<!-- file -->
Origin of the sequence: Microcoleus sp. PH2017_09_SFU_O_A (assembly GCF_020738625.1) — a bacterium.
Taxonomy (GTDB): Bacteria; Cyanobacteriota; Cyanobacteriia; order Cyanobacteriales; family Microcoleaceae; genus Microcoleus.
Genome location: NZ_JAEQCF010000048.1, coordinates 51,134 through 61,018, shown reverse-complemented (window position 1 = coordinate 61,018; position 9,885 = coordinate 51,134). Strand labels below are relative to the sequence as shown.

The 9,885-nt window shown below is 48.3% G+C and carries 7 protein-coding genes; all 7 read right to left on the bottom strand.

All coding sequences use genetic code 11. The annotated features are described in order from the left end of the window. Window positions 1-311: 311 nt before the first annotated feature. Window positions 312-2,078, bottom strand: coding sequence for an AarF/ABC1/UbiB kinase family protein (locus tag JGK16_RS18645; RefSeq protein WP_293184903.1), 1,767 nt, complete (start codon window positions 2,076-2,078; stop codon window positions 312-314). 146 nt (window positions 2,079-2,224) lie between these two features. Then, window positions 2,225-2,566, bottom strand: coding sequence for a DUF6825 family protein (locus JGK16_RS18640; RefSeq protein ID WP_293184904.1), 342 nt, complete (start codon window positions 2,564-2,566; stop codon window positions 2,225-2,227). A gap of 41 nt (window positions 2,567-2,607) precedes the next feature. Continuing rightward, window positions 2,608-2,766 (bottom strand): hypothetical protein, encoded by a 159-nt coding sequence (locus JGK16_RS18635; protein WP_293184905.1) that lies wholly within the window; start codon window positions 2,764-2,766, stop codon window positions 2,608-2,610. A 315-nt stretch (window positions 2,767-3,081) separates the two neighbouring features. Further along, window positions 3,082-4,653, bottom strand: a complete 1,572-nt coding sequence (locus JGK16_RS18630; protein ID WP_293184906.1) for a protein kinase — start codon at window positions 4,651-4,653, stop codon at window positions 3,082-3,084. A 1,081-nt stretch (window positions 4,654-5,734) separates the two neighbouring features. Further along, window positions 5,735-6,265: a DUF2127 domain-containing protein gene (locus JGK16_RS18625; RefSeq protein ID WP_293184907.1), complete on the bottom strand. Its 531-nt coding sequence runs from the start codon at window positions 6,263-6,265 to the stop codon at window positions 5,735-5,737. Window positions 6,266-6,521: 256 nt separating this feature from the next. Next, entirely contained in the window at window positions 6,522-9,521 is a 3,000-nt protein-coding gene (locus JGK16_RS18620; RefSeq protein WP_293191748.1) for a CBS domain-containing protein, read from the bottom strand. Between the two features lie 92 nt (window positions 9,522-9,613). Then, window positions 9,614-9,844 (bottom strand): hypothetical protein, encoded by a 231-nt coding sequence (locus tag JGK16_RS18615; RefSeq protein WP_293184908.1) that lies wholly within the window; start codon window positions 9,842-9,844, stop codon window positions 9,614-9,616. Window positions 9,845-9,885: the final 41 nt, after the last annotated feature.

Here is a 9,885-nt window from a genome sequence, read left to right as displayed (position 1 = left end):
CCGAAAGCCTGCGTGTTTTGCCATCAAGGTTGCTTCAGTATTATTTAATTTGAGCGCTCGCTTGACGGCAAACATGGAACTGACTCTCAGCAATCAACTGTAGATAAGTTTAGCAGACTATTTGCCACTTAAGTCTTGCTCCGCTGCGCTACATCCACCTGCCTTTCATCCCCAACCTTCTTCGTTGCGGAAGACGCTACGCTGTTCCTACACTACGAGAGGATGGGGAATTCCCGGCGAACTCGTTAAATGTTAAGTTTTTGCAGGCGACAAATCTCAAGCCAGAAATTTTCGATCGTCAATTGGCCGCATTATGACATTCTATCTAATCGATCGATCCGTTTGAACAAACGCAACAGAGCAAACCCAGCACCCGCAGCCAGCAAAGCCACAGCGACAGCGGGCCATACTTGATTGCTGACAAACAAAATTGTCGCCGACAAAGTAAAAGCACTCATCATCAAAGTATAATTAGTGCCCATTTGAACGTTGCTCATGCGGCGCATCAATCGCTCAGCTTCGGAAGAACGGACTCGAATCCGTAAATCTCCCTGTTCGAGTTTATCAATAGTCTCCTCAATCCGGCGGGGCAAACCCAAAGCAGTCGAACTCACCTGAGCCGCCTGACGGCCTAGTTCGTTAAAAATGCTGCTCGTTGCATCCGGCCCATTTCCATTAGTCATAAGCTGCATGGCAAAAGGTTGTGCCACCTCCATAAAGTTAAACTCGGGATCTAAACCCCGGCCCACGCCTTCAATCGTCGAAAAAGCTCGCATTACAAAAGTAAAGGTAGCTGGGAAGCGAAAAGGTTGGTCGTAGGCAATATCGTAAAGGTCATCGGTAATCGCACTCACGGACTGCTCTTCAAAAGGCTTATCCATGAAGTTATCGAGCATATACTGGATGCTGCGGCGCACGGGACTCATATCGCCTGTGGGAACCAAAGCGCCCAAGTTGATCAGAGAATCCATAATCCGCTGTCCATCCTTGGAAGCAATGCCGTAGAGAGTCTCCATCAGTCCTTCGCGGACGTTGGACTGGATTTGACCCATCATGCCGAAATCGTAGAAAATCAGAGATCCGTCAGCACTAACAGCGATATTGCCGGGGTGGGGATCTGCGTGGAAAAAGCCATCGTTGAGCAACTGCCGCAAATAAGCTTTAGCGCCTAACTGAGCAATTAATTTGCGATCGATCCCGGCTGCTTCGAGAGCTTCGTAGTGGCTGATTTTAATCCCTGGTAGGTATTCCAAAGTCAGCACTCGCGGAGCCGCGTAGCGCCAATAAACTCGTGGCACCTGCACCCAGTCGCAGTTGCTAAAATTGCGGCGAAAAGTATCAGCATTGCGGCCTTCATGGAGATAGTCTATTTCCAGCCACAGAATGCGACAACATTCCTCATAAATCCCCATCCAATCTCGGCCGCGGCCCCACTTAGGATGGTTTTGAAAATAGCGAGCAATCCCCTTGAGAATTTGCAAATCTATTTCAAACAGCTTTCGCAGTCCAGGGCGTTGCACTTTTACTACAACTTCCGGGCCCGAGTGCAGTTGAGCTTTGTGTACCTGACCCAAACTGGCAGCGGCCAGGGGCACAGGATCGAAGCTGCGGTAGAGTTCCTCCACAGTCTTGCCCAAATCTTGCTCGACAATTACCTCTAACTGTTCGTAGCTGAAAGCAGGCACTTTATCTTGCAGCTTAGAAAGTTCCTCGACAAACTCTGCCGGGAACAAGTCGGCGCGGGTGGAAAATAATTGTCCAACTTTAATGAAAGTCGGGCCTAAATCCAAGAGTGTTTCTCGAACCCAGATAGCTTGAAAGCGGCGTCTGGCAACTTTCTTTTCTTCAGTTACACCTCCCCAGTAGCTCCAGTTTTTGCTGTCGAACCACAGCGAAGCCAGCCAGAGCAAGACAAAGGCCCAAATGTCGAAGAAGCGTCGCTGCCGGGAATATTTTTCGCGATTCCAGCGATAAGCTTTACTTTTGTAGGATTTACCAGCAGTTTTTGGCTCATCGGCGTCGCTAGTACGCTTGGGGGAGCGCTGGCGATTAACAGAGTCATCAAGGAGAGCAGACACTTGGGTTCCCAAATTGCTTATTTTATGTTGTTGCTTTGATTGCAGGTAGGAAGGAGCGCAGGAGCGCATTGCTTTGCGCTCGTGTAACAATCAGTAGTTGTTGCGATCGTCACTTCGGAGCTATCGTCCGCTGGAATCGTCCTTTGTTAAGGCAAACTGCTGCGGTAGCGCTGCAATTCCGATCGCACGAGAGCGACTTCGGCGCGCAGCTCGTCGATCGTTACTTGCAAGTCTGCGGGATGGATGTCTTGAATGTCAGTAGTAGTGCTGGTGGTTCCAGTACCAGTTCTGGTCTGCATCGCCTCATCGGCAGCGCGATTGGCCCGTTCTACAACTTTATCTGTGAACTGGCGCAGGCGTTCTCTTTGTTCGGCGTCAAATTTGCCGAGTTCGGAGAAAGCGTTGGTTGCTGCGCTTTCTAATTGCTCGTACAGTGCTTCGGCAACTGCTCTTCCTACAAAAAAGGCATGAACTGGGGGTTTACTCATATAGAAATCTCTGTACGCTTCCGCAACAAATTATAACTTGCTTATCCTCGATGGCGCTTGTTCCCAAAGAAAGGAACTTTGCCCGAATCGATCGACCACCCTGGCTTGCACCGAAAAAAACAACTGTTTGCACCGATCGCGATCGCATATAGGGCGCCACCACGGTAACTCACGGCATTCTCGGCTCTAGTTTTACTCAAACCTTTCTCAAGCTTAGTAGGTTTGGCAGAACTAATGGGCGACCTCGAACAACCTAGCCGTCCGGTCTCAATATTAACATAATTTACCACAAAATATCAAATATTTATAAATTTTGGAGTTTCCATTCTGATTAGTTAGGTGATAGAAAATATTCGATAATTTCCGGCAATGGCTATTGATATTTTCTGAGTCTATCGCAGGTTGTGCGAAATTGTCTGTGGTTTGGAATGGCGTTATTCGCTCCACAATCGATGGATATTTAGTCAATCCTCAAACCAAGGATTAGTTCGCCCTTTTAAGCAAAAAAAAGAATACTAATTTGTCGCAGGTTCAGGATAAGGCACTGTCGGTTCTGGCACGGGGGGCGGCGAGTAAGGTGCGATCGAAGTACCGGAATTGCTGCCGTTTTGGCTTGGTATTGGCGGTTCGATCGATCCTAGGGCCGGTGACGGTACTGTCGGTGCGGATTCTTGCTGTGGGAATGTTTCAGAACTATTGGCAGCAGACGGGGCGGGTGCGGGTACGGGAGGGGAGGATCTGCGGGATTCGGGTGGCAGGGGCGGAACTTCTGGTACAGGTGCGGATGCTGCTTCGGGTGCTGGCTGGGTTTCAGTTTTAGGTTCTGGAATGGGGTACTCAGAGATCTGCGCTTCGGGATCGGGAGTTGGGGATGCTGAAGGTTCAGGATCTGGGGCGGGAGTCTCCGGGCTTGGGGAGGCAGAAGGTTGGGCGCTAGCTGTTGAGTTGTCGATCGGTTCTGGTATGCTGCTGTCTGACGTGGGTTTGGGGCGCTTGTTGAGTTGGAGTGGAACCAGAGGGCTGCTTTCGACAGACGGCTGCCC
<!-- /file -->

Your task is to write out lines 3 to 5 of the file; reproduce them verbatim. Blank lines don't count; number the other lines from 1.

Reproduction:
Genome location: NZ_JAEQCF010000048.1, coordinates 51,134 through 61,018, shown reverse-complemented (window position 1 = coordinate 61,018; position 9,885 = coordinate 51,134). Strand labels below are relative to the sequence as shown.

The 9,885-nt window shown below is 48.3% G+C and carries 7 protein-coding genes; all 7 read right to left on the bottom strand.

All coding sequences use genetic code 11. The annotated features are described in order from the left end of the window. Window positions 1-311: 311 nt before the first annotated feature. Window positions 312-2,078, bottom strand: coding sequence for an AarF/ABC1/UbiB kinase family protein (locus tag JGK16_RS18645; RefSeq protein WP_293184903.1), 1,767 nt, complete (start codon window positions 2,076-2,078; stop codon window positions 312-314). 146 nt (window positions 2,079-2,224) lie between these two features. Then, window positions 2,225-2,566, bottom strand: coding sequence for a DUF6825 family protein (locus JGK16_RS18640; RefSeq protein ID WP_293184904.1), 342 nt, complete (start codon window positions 2,564-2,566; stop codon window positions 2,225-2,227). A gap of 41 nt (window positions 2,567-2,607) precedes the next feature. Continuing rightward, window positions 2,608-2,766 (bottom strand): hypothetical protein, encoded by a 159-nt coding sequence (locus JGK16_RS18635; protein WP_293184905.1) that lies wholly within the window; start codon window positions 2,764-2,766, stop codon window positions 2,608-2,610. A 315-nt stretch (window positions 2,767-3,081) separates the two neighbouring features. Further along, window positions 3,082-4,653, bottom strand: a complete 1,572-nt coding sequence (locus JGK16_RS18630; protein ID WP_293184906.1) for a protein kinase — start codon at window positions 4,651-4,653, stop codon at window positions 3,082-3,084. A 1,081-nt stretch (window positions 4,654-5,734) separates the two neighbouring features. Further along, window positions 5,735-6,265: a DUF2127 domain-containing protein gene (locus JGK16_RS18625; RefSeq protein ID WP_293184907.1), complete on the bottom strand. Its 531-nt coding sequence runs from the start codon at window positions 6,263-6,265 to the stop codon at window positions 5,735-5,737. Window positions 6,266-6,521: 256 nt separating this feature from the next. Next, entirely contained in the window at window positions 6,522-9,521 is a 3,000-nt protein-coding gene (locus JGK16_RS18620; RefSeq protein WP_293191748.1) for a CBS domain-containing protein, read from the bottom strand. Between the two features lie 92 nt (window positions 9,522-9,613). Then, window positions 9,614-9,844 (bottom strand): hypothetical protein, encoded by a 231-nt coding sequence (locus tag JGK16_RS18615; RefSeq protein WP_293184908.1) that lies wholly within the window; start codon window positions 9,842-9,844, stop codon window positions 9,614-9,616. Window positions 9,845-9,885: the final 41 nt, after the last annotated feature.